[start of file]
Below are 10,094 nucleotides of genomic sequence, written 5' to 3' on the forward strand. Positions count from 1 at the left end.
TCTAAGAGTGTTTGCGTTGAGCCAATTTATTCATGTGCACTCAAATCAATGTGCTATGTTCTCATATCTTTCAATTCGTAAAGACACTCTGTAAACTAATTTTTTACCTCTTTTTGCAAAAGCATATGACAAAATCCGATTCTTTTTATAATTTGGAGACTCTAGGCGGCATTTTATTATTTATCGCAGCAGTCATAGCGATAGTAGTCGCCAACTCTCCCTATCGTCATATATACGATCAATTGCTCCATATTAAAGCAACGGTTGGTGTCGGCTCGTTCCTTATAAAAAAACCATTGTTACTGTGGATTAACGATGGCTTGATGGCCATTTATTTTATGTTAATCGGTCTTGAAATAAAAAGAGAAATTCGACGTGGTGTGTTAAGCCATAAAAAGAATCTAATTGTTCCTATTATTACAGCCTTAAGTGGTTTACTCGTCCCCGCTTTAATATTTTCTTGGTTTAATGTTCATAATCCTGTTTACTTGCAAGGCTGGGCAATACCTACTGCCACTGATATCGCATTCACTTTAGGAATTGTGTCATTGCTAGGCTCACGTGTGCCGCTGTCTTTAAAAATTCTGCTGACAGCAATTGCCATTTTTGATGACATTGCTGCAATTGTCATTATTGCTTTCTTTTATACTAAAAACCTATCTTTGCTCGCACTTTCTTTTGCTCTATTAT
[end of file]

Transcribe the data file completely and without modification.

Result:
Below are 10,094 nucleotides of genomic sequence, written 5' to 3' on the forward strand. Positions count from 1 at the left end.
TCTAAGAGTGTTTGCGTTGAGCCAATTTATTCATGTGCACTCAAATCAATGTGCTATGTTCTCATATCTTTCAATTCGTAAAGACACTCTGTAAACTAATTTTTTACCTCTTTTTGCAAAAGCATATGACAAAATCCGATTCTTTTTATAATTTGGAGACTCTAGGCGGCATTTTATTATTTATCGCAGCAGTCATAGCGATAGTAGTCGCCAACTCTCCCTATCGTCATATATACGATCAATTGCTCCATATTAAAGCAACGGTTGGTGTCGGCTCGTTCCTTATAAAAAAACCATTGTTACTGTGGATTAACGATGGCTTGATGGCCATTTATTTTATGTTAATCGGTCTTGAAATAAAAAGAGAAATTCGACGTGGTGTGTTAAGCCATAAAAAGAATCTAATTGTTCCTATTATTACAGCCTTAAGTGGTTTACTCGTCCCCGCTTTAATATTTTCTTGGTTTAATGTTCATAATCCTGTTTACTTGCAAGGCTGGGCAATACCTACTGCCACTGATATCGCATTCACTTTAGGAATTGTGTCATTGCTAGGCTCACGTGTGCCGCTGTCTTTAAAAATTCTGCTGACAGCAATTGCCATTTTTGATGACATTGCTGCAATTGTCATTATTGCTTTCTTTTATACTAAAAACCTATCTTTGCTCGCACTTTCTTTTGCTCTATTAT